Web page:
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  2. Skeleton
  3. Diagnosis
  4. Indications
  5. Treatment

Authors of section


Edward Ellis III, Warren Schubert

Executive Editors

Zein Gossous, Uzair Luqman, Rafael Cypriano, Peter Aquilina, Irfan Shah, Florian M Thieringer

General Editor

Daniel Buchbinder

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1. Introduction

Ramus fractures can be treated through either a transoral or a transcutaneous approach.

One can use either small or large bone plates depending on the complexity of the fracture. The goal is to stabilize across the fracture line(s).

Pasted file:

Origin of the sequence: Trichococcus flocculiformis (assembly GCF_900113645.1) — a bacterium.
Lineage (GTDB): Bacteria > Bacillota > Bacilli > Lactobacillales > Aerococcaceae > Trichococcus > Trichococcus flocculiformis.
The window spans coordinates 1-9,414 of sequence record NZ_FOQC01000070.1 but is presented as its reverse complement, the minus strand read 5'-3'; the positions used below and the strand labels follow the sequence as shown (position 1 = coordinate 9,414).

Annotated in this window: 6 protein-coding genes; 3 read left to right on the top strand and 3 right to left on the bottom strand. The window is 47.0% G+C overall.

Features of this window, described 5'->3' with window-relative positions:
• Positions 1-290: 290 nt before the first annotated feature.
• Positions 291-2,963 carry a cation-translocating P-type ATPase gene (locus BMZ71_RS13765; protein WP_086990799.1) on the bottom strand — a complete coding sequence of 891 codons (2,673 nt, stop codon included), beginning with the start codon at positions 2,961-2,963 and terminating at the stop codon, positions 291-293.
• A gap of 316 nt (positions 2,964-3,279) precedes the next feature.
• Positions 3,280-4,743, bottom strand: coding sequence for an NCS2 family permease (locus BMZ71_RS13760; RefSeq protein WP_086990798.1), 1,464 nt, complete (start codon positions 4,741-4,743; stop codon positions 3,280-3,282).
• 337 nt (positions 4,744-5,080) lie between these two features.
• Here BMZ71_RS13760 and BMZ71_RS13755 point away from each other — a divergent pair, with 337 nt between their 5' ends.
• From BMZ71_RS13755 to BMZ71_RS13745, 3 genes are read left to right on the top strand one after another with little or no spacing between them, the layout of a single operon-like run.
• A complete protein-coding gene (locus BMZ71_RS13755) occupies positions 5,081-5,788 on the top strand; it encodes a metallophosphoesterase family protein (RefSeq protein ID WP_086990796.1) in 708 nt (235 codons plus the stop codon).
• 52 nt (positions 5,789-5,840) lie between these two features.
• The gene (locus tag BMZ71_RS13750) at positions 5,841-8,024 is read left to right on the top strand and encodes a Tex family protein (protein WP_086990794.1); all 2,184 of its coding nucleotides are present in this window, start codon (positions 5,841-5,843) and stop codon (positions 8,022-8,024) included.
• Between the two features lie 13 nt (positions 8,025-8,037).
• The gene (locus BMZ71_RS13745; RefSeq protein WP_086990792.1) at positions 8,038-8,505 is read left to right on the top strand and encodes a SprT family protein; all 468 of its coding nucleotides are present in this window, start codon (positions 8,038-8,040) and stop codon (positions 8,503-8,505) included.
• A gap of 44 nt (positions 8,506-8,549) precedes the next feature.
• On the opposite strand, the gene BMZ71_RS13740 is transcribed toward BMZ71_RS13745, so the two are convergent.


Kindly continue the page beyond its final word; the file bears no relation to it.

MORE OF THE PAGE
Reduction and fixation would be analogous to what is described for the angle fractures.

Given the rarity of these fractures there, are no clear guidelines on how to operatively treat them.

Approaches may be transoral, submandibular, or retromandibular, depending on the fracture pattern.

2. Transverse ramus fracture

These fractures could be treated with one anterior and one posterior miniplate.

Transverse ramus fracture

3. Vertical ramus fracture

Vertical ramus fractures can be treated with one or two miniplates.

Vertical ramus fracture

4. Multifragmentary ramus fracture

After simplification with small bone plates, a load-bearing plate could be used to span the area of fragmentation.

Multifragmentary ramus fracture